Amps, Effects & Recording Techniques / Re: Mic and Cabinet Emulators?
« on: October 31, 2020, 12:23:26 PM »
I use a cabinet simulator for recording and for gigs.  They would work for apartments.

The Fender Rhodes Electric Piano / Re: How best to record suitcase
« on: October 04, 2020, 09:43:54 AM »
The Accessory jacks on the piano are intended for effects loop.   The top one (effects send) is 'normalled' to the bottom one (effects return).  If you only use the top jack then it will interrupt the signal flow to the preamp.

If your DI has a thru jack you can connect this to the bottom accessory jack.

However the accessory jack is wired directly to the pickups and they are extremely sensitive to input impedance on outboard devices like a DI box.  Meaning the tone can change drastically.  If the impedance is too low - such as a passive DI box - your tone will be muddy with high end and it can be noisy.  I had read of the impedance problem and they recommend no less than 1Mohm.  I tried the DI boxes in my collection and the best one was CountryMan Type 10 which has a 10Mohm input impedance.  There was zero noise and the tone was excellent.  Not even my active Radial DI could perform that well.

Keep in mind that pickup design of Rhodes pianos have changed over the years.  Some eras (IE 1976) have pickups which won't have ANY high end.

I never owned a stock Suitcase piano so I have no experience micing it.  But one way to improve the sound is to change to different speakers.  The stock speakers are real dogs, changing to better ones goes a long way to achieving that "sweet spot" than micing techniques.  I also play guitar and found that good guitar speakers can really improve the sound of the Rhodes.  I like the Celestion 75w speakers (stay away from Celestion 70w speakers they don't sound good with ANYTHING).

My brother had a 212 HD ~30 years ago, he played guitar.  I do not remember playing my Rhodes through it, but the MusicMan amps were designed to distort whereas the Twin Reverb were too clean for most guitar players.

As for Rhodes, it's a subjective issue.  Some folks like an amp that distort, some folks like an amp that is clean.

Buying / Re: Handles for Oberheim 4 Voice
« on: September 20, 2020, 02:20:05 AM »
Any web store that sells tolex will also sell handles identical to the 4 voice.

Buying / Re: Handles for Oberheim 4 Voice
« on: September 19, 2020, 09:37:06 AM »
Most guitar supply websites have them.  Google for tolex and check the results.

The Fender Rhodes Electric Piano / Re: shiny or original?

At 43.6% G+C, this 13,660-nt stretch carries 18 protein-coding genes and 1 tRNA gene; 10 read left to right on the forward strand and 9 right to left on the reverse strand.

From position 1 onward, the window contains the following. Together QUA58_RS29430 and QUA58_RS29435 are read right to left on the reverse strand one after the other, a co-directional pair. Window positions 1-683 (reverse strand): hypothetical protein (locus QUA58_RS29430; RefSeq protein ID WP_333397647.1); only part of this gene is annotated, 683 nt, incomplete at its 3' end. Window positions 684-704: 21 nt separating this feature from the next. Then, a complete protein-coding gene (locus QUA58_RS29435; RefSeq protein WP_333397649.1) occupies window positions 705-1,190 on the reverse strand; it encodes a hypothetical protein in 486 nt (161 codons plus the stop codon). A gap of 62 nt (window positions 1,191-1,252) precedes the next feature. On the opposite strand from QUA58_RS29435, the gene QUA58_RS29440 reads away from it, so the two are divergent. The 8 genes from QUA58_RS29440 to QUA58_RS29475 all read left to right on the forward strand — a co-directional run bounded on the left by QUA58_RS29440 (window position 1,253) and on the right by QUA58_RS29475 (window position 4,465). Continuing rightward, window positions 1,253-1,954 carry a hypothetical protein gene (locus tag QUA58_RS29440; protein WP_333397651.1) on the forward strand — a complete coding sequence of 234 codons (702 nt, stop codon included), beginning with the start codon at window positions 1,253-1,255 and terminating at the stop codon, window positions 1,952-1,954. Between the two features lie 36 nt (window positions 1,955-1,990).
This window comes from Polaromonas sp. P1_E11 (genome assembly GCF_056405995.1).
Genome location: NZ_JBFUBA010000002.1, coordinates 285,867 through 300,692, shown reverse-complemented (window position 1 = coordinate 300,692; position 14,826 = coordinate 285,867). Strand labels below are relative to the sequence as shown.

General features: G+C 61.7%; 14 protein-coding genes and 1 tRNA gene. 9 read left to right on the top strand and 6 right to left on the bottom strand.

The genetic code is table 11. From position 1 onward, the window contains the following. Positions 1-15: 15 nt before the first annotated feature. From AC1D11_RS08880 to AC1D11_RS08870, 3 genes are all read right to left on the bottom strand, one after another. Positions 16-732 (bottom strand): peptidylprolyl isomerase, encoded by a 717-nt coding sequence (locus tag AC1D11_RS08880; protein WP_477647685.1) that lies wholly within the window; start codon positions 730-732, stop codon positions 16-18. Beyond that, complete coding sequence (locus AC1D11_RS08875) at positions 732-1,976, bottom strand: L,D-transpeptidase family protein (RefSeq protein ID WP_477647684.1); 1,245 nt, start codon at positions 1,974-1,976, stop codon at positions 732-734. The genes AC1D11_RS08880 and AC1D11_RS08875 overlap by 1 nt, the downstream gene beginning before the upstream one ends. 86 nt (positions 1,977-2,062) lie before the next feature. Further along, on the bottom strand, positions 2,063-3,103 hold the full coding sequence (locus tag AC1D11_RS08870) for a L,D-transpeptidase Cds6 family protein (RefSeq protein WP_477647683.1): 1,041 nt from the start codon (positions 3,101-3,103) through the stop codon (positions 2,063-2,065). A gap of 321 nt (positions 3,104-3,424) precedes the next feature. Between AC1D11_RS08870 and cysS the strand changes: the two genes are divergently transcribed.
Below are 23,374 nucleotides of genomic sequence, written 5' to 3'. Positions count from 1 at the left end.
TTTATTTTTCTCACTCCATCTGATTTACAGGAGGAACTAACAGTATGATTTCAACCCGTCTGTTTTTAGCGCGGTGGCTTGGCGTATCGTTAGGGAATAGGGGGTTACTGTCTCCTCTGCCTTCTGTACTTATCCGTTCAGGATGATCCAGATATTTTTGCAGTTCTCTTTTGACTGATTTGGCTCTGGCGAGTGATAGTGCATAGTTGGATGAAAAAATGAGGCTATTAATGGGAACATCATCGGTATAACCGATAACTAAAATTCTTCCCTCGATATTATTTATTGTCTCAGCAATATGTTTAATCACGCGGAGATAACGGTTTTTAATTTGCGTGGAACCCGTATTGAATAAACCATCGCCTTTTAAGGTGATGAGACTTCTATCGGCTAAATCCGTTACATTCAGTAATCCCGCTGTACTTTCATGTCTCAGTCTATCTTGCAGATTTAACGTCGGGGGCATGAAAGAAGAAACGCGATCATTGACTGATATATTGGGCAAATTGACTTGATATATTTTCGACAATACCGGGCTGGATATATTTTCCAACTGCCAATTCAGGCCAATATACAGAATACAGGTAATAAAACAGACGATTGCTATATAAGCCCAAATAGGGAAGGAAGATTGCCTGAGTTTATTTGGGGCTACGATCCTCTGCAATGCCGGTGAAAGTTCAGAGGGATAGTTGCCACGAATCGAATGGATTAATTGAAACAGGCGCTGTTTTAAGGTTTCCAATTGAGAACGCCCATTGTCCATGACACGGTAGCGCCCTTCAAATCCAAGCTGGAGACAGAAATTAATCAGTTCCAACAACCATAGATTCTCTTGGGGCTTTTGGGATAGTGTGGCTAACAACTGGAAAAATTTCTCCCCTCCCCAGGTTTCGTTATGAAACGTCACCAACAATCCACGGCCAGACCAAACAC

« on: May 02, 2020, 06:01:32 PM »
Don't try to equate vintage guitars with vintage keys.

I've own four Rhodes pianos since 1978.  The first three were bone stock and they were dogs.  They had spongy action that hurt my hands and I was never happy with the sound.

The fourth one I currently own is a '67 sparkletop piano.  When I bought it the original electronics and speakers were missing, and a previous owner had changed out the original felt hammers for early-70s wood/plastic hammers with neoprene hammer tips. 

Did I care that it was not original?  No I did not.  I have played other sparkletop pianos and the original electronics sounded awful, and the felt hammers are my least favorite keyset.  The combination of parts from different eras gave it a sound that I loved, and the action is really nice to play.

I had no intention to seek out original electronics as the active devices are PNP germanium transistors which have been out of production for decades.  They were very poor transistors and it is not worth the effort to seek them out.  Even with good transistors, the electronics distorted too easily.  In fact the electronics were intentionally designed to cut off high end to mask the noise of the pickups.  The pickups are very sensitive to loading, if the input impedance is not high enough the pickups are noisy and their tone is not optimal.  Using a Fender tube amp from the same era, you want to use the jack labeled input 1 as the pickups work well there.  Today a pro audio DI like the Countryman Type 10 works wonders to eliminate the noise and bring out a tone that has been hiding in these things for years.  I can get everything from the fusion bark to bell tone just from playing dynamics.  I could not get the same tone from my newer Rhodes so I sold it.

Back in the late 60s, Fender was installing dog-s**t speakers in these things - Oxford, etc.  Again, the selection was intentional to mask the noise.  I made new speaker baffles for the suitcase bottom and installed four Celestion 75w speakers, same speakers used in Marshall guitar cabinets.  They sound much better.

In my experience I got the best sound from a piano that was not original.  Others may find value in an all-original stock piano.  Frankly there is no agreement on the "best era" of Rhodes pianos.  The factory did a sloppy job of assembling them, players didn't know better, and good Rhodes pianos were few and far between.  It just takes some cherry-picking to find the good ones, but they don't turn up often as owners hang onto them.

The Fender Rhodes Electric Piano / Re: 1982, the best year?